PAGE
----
Vijayalakshmi Swaminathan shares her journey of how she developed the brand Woodpecker Furniture

Notwithstanding the pressure of a male-dominated industry, Vijayalakshmi Swaminathan wrote her success story with Woodpecker Furniture

author_img Sahana Iyer Published :  18th May 2022 12:04 AM   |   Published :   |  18th May 2022 12:04 AM
Woodpecker Furniture

Woodpecker Furniture

In the year 2000, having just returned from eight years of residence in Indonesia, Vijayalakshmi Swaminathan began a small business in the garage of her home in Besant Nagar. She got the idea when her purchase of an expensive PC table was delivered with a few scratches. She realised there was a gap in the furniture market that could be fulfilled.

Twenty-two years later, her brand Woodpecker Furniture has upscaled from humble origins to three large showrooms in Besant Nagar, ECR and most recently, Nelson Manickam road. “We were the ones to introduce knock-down furniture — that you assemble in the house — in the city.

Acceptance was tough because many locals then found it difficult to accept furniture made with engineered wood. It took me and my husband 10 years to drill in the fact that as long as it is made and used properly, one can use engineered wood,” she shares. And while, over the years, she has taken a bit of a backseat (leaving her husband with the steering wheel), her journey of developing a brand is one that does not go unnoticed.

Excerpts follow:

With a business and two children at home, what was it like juggling between home and work life?

One major aspect was that we had to attend to the needs of our school-going children. The other was that we are a traditional Brahmin family for whom lunchtime is very important. Food has to be cooked and served hot immediately. So, it was a little difficult since I was taking care of my children’s education, taking them to the beach, playtime, and dance classes. But since Woodpecker was very small initially, I would only open the store when the customers came.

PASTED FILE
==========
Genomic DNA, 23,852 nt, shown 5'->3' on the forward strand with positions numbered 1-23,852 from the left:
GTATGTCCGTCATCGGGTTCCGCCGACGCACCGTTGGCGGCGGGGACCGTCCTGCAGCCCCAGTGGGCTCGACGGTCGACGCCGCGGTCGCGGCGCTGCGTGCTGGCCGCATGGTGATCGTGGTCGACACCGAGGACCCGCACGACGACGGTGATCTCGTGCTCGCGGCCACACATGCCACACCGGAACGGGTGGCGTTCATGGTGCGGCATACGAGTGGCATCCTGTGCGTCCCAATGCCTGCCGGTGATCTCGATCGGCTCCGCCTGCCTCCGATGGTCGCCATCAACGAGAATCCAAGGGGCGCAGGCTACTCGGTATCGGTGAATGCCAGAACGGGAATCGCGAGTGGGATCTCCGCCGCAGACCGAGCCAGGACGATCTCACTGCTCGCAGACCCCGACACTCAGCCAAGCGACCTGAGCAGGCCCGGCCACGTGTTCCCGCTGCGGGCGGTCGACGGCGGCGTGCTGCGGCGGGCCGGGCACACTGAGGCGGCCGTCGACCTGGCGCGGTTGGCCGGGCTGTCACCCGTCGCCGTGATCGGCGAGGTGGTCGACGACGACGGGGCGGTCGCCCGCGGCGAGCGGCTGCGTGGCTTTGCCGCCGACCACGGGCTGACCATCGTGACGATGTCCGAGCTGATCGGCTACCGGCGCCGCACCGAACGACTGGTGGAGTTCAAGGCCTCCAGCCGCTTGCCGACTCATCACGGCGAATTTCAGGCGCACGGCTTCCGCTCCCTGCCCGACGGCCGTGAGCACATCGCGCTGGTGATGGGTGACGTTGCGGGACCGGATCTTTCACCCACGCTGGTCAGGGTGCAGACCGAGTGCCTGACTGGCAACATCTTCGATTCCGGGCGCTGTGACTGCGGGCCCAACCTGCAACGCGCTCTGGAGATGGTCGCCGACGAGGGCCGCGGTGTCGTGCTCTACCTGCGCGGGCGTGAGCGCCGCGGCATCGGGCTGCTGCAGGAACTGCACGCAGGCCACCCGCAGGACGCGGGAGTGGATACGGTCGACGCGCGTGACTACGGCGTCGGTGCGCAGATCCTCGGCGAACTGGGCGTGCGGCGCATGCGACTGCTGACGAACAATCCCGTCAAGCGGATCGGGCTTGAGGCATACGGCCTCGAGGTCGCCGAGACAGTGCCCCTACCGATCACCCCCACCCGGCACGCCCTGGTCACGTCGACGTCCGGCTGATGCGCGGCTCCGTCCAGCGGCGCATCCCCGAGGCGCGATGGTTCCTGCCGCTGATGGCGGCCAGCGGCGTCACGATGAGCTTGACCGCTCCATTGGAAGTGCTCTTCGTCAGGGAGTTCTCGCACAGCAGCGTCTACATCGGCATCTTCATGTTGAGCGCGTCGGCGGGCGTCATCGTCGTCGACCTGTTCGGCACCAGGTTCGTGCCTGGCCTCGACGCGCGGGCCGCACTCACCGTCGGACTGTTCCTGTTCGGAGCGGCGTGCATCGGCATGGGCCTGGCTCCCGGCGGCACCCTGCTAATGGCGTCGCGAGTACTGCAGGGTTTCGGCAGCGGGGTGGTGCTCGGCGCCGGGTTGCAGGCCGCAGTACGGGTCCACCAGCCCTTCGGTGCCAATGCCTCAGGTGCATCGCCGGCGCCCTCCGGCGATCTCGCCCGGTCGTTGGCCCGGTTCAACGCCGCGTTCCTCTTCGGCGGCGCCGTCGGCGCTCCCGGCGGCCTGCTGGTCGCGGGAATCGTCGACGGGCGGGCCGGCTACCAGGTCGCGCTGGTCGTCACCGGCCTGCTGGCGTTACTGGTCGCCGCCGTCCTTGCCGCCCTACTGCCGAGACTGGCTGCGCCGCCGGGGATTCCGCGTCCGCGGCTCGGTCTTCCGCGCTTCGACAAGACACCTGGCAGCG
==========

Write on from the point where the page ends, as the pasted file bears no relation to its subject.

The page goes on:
Do you find many female entrepreneurs in this line of business? What was it like navigating business in that regard?

There are not many women in the furniture business. I did find some trouble along the way; some people were bothered by the concept of a woman handling a business. For instance, when I once visited a vendor — to whom I would supply furniture then — for payment, I was abused. “Pomble thaane business panra” was the attitude with which he was treating me. But it was good to face that challenge. This was in 2001, but now, there are a lot of female entrepreneurs.

After a long day, how do you like to unwind? What are your hobbies?

I have many! I am a Bharatanatyam dancer. Since returning from Indonesia, I have done a few performances with my daughters and contributed the revenue to paediatric cancer research at the Cancer Institute. I am also a marathon runner. I have a running group with 30 people; anyone who likes to run can join. It’s called UNIS (Unleash Your Inner Strength). Any money we make here goes towards operations for children with cerebral palsy. I also love photography, gardening, and cooking.

I see that work-life balance is important to you…

Very much so. If, as a mom, I had not given my kids time back when I was working, today I would be cribbing about it. When my husband was ill, I took out time. When my mom needed me, I was there. When my father-in-law broke his hip, I worked from home for two years. I think you need to prioritise, so that when a person needs you, you’re there 
for them.

What life lessons would you say running Woodpecker has taught you?

Once, a customer wearing simple cotton clothes, veshti, and bathroom chappals visited the store and the staff was not sure if he would buy anything. But he ordered a huge amount. So, you should never judge a person by their appearance. I also always tell my staff that a customer only walks in for the first time once. If you are unable to serve them properly, you have lost a customer for life. And every person in the team plays an important role. If a salesperson is the face of Woodpecker while selling, the person delivering is the face at that time. These are the life lessons I have learned. I shared my life experiences in a documentary called ‘Limitless’.

What was that experience like for you?

The filmmaker had sent word asking for women runners to write their stories. After much resistance, I sent mine when others persuaded me. I got selected and we spent two days shooting. It feels good. I didn’t know it would be such a big hit until it was picked up by Netflix. I get at least a couple of messages per month from people telling me that I have inspired them.

If you were not running Woodpecker, what would you be doing?

When I was at my mother’s house, I wanted to be a housewife and have children and lots of grandchildren. Woodpecker came up and I am enjoying this journey but back then, I had no idea how to start a business. So, if I weren’t an entrepreneur, I’d be a housewife because I love maintaining my home.